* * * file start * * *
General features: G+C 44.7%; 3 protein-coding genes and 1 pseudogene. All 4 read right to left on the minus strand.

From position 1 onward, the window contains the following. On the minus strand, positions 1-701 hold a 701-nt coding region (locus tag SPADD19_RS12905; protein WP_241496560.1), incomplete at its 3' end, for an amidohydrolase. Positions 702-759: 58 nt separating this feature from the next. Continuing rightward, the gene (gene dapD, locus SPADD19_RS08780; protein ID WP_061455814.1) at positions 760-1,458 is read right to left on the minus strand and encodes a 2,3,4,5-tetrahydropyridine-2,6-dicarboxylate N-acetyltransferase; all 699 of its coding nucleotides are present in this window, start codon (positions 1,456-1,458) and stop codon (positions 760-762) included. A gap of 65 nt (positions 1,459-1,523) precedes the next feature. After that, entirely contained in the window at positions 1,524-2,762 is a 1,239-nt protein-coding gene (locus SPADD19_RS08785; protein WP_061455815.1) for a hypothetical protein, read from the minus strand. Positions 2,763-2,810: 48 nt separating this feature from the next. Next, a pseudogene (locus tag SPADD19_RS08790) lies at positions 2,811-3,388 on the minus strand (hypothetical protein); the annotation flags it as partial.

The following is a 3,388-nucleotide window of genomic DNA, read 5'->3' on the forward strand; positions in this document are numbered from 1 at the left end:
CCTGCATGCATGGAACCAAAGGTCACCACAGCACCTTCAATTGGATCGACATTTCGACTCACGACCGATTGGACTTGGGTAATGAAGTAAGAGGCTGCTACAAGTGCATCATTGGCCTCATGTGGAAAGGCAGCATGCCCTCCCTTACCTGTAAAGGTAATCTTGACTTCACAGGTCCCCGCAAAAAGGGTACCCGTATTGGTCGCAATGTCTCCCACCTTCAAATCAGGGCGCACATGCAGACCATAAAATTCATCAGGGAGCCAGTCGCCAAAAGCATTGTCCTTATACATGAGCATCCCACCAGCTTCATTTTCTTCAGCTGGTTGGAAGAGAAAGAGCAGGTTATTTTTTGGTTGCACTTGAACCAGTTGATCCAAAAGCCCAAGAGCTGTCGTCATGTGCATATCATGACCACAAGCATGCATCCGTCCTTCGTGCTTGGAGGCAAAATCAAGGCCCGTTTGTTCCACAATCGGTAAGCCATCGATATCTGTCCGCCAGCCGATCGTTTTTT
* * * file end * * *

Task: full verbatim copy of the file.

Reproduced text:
General features: G+C 44.7%; 3 protein-coding genes and 1 pseudogene. All 4 read right to left on the minus strand.

From position 1 onward, the window contains the following. On the minus strand, positions 1-701 hold a 701-nt coding region (locus tag SPADD19_RS12905; protein WP_241496560.1), incomplete at its 3' end, for an amidohydrolase. Positions 702-759: 58 nt separating this feature from the next. Continuing rightward, the gene (gene dapD, locus SPADD19_RS08780; protein ID WP_061455814.1) at positions 760-1,458 is read right to left on the minus strand and encodes a 2,3,4,5-tetrahydropyridine-2,6-dicarboxylate N-acetyltransferase; all 699 of its coding nucleotides are present in this window, start codon (positions 1,456-1,458) and stop codon (positions 760-762) included. A gap of 65 nt (positions 1,459-1,523) precedes the next feature. After that, entirely contained in the window at positions 1,524-2,762 is a 1,239-nt protein-coding gene (locus SPADD19_RS08785; protein WP_061455815.1) for a hypothetical protein, read from the minus strand. Positions 2,763-2,810: 48 nt separating this feature from the next. Next, a pseudogene (locus tag SPADD19_RS08790) lies at positions 2,811-3,388 on the minus strand (hypothetical protein); the annotation flags it as partial.

The following is a 3,388-nucleotide window of genomic DNA, read 5'->3' on the forward strand; positions in this document are numbered from 1 at the left end:
CCTGCATGCATGGAACCAAAGGTCACCACAGCACCTTCAATTGGATCGACATTTCGACTCACGACCGATTGGACTTGGGTAATGAAGTAAGAGGCTGCTACAAGTGCATCATTGGCCTCATGTGGAAAGGCAGCATGCCCTCCCTTACCTGTAAAGGTAATCTTGACTTCACAGGTCCCCGCAAAAAGGGTACCCGTATTGGTCGCAATGTCTCCCACCTTCAAATCAGGGCGCACATGCAGACCATAAAATTCATCAGGGAGCCAGTCGCCAAAAGCATTGTCCTTATACATGAGCATCCCACCAGCTTCATTTTCTTCAGCTGGTTGGAAGAGAAAGAGCAGGTTATTTTTTGGTTGCACTTGAACCAGTTGATCCAAAAGCCCAAGAGCTGTCGTCATGTGCATATCATGACCACAAGCATGCATCCGTCCTTCGTGCTTGGAGGCAAAATCAAGGCCCGTTTGTTCCACAATCGGTAAGCCATCGATATCTGTCCGCCAGCCGATCGTTTTTT